Total suspended solid (TSS) values ranges from 1 – 180 mgL-1, the highest recorded was from Apudu spring of Khubung Khunou village (Chakpikarong sub-division) while Nungshi Lok of M.Tolpijang village (Chakpikarong sub-division) and Alhru spring of Maha Mani village (Chandel sub-division) recorded the least TSS value. The TSS value for the study area has an average of 13.66 mgL-1. TSS is the water quality measure with the most visibility. It is considered that clear water is usually considered healthy water. TSS is important in terms of water aesthetics since, the more suspended solids present the less clear the water will become. Excessive suspended solids can cause concern for human and aquatic life. The chloride content in the study area ranged from 4 – 64 mgL-1 with an average value of 19.52 mgL-1 which is relatively low. The least value was recorded from Apudu spring of Khubung Khunou (Chakpikarong sub-division) and the highest value were from Kholpisoo spring of P-Khudam village (Chakpikarong sub-division). The concentrations of chloride exceeding 250 mgL-1 can cause detectable taste in water but the chloride anion taste thresholds are dependent on the related cations. No guideline value for chloride in drinking water based on health is proposed .
From the multivariate analysis (using cluster analysis), six clusters were used to identify the similarity of 92 sampling stations. Cluster 1 having 18 stations (8 from Chandel sub-division and 10 from Chakpikarong sub-division) has about 45% similarity, Cluster 2 with 29 stations (18 from Chandel sub-division and 11 from Chakpikarong sub-division) has about 71%, Cluster 3 having 17 stations (3 from Chandel sub-division and 14 from Chakpikarong sub-division) has about 71%, Cluster 4 having 5 stations (1 from Chandel sub-division and 4 from Chakpikarong sub-division) has about 90%, Cluster 5 with 8 stations (all 8 from Chakpikarong sub-division) has about 75% and Cluster 6 with 15 stations (8 from Chandel sub-division and 7 from Chakpikarong sub-division) has about 60%. Out of which, Cluster 1 which consists most of the sampling locations in Chakpikarong sub-division, has the least value of electrical conductivity, pH and temperature ranging from 10 – 84 µS, 6.6 – 8.4 and 18 – 26.67?C with an average of 56.89 µS, 7.56 and 22.57?C respectively. Cluster 2 comprising of mainly Chandel sub-division has the least value of TSS ranging from 1 – 29mg L-1 with an average of 7.83mgL-1 and Cluster 5 having all the sampling locations in Chakpikarong sub-division has the least value of chloride ranging from 10 – 20mgL-1 with an average of 15.25mgL-1.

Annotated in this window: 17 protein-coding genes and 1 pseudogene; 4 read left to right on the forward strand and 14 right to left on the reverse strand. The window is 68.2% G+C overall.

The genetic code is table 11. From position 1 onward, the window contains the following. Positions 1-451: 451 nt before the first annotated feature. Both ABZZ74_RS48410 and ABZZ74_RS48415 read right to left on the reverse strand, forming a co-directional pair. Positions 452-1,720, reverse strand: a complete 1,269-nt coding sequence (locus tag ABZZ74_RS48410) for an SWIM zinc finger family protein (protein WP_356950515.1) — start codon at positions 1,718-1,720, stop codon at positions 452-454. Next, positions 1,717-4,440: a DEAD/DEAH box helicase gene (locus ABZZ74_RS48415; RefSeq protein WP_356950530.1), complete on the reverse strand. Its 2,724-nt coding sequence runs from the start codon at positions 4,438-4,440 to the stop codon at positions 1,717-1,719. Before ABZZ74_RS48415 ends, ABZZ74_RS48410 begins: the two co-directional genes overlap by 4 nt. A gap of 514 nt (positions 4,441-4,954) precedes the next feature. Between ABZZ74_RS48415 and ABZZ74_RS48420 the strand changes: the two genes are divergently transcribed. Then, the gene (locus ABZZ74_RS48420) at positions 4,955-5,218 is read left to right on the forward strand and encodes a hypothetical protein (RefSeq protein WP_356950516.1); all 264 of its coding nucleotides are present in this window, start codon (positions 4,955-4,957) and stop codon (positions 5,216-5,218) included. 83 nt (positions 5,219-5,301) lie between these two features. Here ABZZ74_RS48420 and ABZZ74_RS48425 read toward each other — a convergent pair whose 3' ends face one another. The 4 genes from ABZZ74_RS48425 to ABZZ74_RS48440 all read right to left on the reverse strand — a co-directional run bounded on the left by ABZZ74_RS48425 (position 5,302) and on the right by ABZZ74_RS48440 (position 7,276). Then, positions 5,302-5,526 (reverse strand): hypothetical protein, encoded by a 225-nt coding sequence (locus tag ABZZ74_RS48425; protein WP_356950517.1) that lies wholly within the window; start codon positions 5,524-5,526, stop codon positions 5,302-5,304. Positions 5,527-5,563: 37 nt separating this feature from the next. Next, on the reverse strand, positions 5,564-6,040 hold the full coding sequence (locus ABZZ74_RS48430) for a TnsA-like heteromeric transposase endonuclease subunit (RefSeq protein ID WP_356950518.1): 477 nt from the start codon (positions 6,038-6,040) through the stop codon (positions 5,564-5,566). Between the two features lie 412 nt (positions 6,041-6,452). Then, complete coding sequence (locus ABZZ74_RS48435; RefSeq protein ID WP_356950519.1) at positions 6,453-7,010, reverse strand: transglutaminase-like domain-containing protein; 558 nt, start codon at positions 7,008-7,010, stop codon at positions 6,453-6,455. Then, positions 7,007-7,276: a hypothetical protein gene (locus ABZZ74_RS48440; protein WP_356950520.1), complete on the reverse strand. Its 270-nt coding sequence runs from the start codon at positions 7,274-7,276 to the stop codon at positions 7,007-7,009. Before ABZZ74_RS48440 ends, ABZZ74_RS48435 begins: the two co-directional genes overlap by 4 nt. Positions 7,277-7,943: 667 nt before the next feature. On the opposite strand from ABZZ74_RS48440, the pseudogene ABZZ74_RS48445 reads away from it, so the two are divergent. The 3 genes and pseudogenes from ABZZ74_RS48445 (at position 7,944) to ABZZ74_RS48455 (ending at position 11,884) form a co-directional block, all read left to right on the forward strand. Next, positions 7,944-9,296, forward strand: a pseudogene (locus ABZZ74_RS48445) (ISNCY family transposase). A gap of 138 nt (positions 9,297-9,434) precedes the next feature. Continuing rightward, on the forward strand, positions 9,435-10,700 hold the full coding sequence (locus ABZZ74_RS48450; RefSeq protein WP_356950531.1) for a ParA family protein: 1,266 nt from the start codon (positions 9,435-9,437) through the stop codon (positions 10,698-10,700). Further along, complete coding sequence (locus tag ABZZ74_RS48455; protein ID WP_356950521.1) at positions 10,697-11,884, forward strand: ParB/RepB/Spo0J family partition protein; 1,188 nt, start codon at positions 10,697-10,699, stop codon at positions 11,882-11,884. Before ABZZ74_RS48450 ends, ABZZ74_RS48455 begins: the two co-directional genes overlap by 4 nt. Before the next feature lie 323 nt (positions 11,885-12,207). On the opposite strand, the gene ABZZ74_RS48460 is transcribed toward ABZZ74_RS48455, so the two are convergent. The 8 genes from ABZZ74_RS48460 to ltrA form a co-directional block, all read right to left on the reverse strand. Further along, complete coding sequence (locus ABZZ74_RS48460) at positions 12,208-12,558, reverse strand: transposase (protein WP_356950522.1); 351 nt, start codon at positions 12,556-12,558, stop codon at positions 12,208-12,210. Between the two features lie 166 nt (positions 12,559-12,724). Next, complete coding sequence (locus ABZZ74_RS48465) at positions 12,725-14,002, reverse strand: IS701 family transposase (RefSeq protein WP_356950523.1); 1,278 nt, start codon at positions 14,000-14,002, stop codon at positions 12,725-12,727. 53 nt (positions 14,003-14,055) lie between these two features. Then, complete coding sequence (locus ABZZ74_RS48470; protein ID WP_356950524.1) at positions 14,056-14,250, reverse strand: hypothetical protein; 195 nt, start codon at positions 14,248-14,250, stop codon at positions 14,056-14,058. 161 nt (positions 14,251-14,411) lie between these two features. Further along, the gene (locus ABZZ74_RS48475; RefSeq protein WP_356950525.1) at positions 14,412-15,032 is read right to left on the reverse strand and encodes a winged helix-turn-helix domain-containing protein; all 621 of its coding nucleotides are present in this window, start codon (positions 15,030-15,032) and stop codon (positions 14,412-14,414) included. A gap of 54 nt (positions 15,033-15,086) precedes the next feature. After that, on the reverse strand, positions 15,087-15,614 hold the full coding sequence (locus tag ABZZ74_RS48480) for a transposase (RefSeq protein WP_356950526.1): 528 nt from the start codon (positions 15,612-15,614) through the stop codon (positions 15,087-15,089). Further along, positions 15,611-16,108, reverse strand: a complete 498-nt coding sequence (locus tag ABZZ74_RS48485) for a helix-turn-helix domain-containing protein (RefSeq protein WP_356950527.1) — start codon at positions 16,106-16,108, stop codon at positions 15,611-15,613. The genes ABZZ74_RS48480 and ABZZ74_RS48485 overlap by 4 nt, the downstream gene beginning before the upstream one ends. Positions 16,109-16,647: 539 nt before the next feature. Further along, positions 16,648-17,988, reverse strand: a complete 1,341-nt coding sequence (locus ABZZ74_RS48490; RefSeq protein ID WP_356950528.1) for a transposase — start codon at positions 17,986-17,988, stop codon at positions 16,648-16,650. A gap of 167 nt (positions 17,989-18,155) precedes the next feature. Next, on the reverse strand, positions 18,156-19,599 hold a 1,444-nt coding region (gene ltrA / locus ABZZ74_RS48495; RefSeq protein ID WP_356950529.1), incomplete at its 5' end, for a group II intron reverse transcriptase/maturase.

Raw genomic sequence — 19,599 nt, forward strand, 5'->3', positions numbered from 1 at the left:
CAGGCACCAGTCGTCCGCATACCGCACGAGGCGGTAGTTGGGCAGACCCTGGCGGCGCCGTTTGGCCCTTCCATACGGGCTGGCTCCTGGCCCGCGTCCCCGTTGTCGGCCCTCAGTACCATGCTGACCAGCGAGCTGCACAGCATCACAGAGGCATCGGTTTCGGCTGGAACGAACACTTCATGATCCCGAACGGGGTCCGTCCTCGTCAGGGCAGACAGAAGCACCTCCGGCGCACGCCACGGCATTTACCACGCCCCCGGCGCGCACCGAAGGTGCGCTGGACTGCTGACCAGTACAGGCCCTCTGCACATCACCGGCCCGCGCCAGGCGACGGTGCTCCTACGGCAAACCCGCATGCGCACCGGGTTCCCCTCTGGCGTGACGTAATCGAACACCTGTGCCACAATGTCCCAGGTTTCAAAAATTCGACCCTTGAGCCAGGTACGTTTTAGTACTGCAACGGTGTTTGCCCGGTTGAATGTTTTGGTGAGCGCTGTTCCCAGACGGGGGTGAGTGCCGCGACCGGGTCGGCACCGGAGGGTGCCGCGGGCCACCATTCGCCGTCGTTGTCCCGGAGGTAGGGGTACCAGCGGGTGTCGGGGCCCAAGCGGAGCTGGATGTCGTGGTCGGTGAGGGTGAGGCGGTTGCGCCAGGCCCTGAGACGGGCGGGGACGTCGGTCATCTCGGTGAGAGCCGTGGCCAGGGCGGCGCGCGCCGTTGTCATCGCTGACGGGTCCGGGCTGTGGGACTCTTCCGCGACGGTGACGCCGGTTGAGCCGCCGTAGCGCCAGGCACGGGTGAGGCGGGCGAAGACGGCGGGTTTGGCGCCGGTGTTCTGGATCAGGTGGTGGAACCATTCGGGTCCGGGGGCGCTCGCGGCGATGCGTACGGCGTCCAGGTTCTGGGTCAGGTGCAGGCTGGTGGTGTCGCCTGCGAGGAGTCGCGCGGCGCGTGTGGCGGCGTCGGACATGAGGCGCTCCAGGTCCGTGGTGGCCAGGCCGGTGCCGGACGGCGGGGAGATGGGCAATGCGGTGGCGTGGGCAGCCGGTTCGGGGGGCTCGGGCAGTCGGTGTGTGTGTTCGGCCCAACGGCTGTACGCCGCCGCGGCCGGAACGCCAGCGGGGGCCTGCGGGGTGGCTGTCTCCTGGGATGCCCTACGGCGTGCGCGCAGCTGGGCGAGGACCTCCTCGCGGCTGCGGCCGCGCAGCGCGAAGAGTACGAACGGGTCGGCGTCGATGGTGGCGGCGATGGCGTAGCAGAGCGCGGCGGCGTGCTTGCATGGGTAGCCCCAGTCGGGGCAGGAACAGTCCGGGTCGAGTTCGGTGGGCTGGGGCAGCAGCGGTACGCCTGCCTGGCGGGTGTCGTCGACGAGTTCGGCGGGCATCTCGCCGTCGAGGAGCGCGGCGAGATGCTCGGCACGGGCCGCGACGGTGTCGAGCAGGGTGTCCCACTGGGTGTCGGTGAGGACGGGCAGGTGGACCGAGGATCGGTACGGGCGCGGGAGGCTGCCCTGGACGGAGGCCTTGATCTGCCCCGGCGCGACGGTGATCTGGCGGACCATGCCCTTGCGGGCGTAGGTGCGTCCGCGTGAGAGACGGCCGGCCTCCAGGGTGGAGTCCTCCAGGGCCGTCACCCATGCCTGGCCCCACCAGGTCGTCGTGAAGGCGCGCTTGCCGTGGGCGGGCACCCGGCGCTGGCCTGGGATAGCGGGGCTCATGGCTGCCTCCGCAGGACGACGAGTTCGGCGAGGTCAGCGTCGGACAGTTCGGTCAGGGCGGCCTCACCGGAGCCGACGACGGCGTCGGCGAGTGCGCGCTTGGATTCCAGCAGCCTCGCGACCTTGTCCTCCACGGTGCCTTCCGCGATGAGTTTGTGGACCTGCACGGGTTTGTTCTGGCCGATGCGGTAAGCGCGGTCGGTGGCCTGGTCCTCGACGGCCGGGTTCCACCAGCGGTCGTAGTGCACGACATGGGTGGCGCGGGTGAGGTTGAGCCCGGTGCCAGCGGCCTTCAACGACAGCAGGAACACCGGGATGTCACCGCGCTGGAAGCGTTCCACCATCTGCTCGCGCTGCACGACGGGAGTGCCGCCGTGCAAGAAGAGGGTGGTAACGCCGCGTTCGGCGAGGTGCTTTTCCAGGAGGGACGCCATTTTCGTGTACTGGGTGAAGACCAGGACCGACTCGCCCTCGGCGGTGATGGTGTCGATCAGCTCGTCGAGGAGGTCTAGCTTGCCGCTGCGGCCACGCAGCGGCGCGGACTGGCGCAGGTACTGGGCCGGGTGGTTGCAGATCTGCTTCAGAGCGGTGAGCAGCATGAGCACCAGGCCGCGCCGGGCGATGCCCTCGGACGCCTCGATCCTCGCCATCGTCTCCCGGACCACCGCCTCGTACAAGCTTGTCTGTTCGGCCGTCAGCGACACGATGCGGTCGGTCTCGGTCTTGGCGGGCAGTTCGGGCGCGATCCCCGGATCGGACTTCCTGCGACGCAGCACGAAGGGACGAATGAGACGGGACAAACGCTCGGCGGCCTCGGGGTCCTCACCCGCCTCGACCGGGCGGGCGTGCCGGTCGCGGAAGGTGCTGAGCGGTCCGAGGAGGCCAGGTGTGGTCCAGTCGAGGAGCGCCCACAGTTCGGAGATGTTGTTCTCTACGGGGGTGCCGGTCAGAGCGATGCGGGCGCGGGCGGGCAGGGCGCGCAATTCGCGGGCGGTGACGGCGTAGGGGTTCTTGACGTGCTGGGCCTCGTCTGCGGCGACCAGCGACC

The measured physio-chemical parameters values from the sampling locations suggest that the spring’s water quality is fit for human usage. The application of the established method by cluster helps the list of spring’s in Chandel district in identifying the group of sampling locations having similar water quality. Also, the method enables to supervise significant variation in the water quality characteristics and identify the chemical parameters affecting the water quality. Most of the sampling locations in Chakpikarong sub-division, has the least value of electrical conductivity, pH and temperature out of the five parameters as compare to the others. So, the spring samples present in Chakpikarong sub-division is the best among other samples. Although, others important chemical parameters, not included in the study, are needed to draw overall conclusion on water quality, but the spring’s water in and around the study site can be conserved in a central location and supplied to the population for efficient utilization.
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Copyright © 2023 Nongthombam Premananda Singh, Nahakpam Hitler Singh. This is an open access article distributed under the Creative Commons Attribution License, which permits unrestricted use, distribution, and reproduction in any medium, provided the original work is properly cited.